Lansing barrister Richard McLELLAN walked into the interview room.
“Here, take a look at this,” he said. “The draft has been out only about an hour and already this criticism.”
The “draft” of course is his Governor-ordered rewrite of the state’s School Aid Act and the Internet reaction ran the gamut from “un-American, to “absolutely destructive” to “war on public schools.”
Undaunted by it all, McLellan responded, “Anytime you make a change, you’ll get opposition to it. Some of it is thoughtful. Much of it is not.”
McLellan’s 300-page suggested revamp of the allocation of scare School Aid dollars focuses on Gov. Rick SNYDER’s main objective: Producing “career ready” students and the Governor concludes the current system is not getting the job done.
“It’s a 100-year-old system based on the old manufacturing approach,” McLellan said. “It needs to be based on performance funding” whereby schools are allocated money not based on attendance but outcomes of the teachers and students.
The draft includes recommendations for more on-line learning, a $2,500 scholarship for students who finish school early, year-around schools in urban areas, and the Governor’s call for more parental choice, the so-called “anytime, anyplace, any space, anywhere” model.
“You’ll drive improvements if you link more of the money to performance. We don’t measure performance. We measure attendance,” he argued.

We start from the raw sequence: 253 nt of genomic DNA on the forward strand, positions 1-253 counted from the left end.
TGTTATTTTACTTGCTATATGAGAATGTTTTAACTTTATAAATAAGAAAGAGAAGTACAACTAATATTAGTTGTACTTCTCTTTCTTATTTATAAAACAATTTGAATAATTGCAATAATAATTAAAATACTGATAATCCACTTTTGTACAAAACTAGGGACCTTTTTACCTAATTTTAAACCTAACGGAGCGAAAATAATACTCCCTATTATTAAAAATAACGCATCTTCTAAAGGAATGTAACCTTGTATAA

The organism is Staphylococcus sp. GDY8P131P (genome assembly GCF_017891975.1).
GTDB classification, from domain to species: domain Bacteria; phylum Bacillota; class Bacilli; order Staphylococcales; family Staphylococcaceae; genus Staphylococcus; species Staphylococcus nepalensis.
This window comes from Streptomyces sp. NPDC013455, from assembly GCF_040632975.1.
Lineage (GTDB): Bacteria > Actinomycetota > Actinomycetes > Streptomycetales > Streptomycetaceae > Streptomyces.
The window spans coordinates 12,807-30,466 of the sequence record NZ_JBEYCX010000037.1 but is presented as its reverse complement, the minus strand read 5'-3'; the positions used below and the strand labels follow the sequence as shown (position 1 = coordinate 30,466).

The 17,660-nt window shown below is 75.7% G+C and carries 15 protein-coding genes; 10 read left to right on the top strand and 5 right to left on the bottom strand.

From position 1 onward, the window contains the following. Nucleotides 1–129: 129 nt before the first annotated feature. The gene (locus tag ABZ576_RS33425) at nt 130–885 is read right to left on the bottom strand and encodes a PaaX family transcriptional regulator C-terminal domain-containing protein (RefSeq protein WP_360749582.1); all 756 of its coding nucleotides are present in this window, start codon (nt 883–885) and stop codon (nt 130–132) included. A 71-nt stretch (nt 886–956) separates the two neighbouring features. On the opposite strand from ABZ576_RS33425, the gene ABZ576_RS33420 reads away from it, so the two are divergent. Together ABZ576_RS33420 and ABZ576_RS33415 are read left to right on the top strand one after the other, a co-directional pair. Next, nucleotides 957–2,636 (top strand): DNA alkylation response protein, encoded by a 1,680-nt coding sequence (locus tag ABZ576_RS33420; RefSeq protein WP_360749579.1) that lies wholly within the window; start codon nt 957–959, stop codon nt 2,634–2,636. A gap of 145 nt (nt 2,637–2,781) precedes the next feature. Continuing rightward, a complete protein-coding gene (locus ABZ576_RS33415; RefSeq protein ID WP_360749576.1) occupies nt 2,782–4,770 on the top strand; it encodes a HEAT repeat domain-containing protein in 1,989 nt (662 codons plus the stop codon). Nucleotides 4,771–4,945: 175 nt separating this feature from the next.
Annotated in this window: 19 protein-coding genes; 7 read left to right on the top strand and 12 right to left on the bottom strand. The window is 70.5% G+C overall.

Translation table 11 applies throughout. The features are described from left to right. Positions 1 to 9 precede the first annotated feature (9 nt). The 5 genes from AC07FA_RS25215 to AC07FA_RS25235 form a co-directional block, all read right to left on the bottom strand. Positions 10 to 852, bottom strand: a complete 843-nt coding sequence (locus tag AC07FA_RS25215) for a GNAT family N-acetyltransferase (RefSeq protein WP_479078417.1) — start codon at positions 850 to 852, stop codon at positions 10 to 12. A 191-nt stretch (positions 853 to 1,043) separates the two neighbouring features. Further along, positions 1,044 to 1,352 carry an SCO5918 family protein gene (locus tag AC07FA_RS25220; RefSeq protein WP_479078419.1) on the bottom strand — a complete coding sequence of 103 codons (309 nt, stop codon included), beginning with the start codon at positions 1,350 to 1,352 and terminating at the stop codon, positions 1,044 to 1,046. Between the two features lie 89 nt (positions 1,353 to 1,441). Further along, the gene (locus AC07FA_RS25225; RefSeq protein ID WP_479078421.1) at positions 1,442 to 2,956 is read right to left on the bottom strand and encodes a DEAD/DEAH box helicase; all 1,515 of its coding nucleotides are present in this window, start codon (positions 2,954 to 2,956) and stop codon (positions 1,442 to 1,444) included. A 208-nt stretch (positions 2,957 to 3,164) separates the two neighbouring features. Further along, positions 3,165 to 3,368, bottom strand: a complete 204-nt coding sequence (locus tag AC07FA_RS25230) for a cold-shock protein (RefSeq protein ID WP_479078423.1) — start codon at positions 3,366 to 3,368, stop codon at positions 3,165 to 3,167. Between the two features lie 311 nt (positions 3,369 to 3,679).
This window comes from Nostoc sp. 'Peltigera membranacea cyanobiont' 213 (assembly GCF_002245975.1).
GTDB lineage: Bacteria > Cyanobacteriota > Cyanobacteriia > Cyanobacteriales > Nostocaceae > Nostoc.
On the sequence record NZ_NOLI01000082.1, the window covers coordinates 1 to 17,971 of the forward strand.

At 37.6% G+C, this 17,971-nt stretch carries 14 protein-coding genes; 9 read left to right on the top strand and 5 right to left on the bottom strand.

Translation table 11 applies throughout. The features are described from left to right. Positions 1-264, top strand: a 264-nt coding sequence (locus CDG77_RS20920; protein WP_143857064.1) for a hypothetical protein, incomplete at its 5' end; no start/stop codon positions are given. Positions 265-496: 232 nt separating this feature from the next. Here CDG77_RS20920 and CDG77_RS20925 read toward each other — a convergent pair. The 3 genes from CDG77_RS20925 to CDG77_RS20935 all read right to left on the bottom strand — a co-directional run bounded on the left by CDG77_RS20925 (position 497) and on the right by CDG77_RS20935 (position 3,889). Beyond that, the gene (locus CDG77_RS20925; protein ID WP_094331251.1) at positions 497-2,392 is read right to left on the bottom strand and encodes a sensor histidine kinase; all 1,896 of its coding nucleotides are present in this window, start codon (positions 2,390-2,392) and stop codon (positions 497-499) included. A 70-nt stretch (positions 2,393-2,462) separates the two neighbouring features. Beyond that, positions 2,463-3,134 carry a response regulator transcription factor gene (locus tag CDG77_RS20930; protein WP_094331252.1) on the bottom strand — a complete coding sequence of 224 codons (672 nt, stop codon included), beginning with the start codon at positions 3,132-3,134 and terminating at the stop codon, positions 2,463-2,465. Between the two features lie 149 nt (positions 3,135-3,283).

Under this approach, each district would receive a per-pupil allowance, but schools could earn more above that level by showing student progress during the school year and not just on test scores per se. He said it’s the carrot, not the stick strategy.
As for the longer school year proposed for inner city schools, McLellan reported the research shows a “summer loss” when students are given three months off each year. A better approach, he said, is to use the same number of days, but use them over the entire year.
“Rather than extend the school year and pay for more days” you give the students two-week breaks throughout the year.
During the next 30 days, he wants input from the stakeholders with hopes of improving on the document he just finished.
McLellan acknowledged on today’s MIRS Monday podcast that this is a “next year” project, but the bill sponsored by House Education Committee Chair Lisa LYONS (R-Alto) need to be discussed.
“You wouldn’t want to run a bill that extensive through two or three weeks,” he said. “These are issues for next year.”
The draft bills were nearly immediately panned by Senate Minority Leader Gretchen WHITMER (D-East Lansing), who compared “Schools, Inc.” to the DeVos family-sponsored voucher school plan of 2000, a “disaster waiting to happen.”
She pointed at the Kalamazoo Promise as a national example of how reinventing local schools can be accomplished. This plan would line “the pockets of the CEOs running for-profit corporate schools.”
“(Snyder’s) latest voucher plan would simply end public schools as we know them,” she said.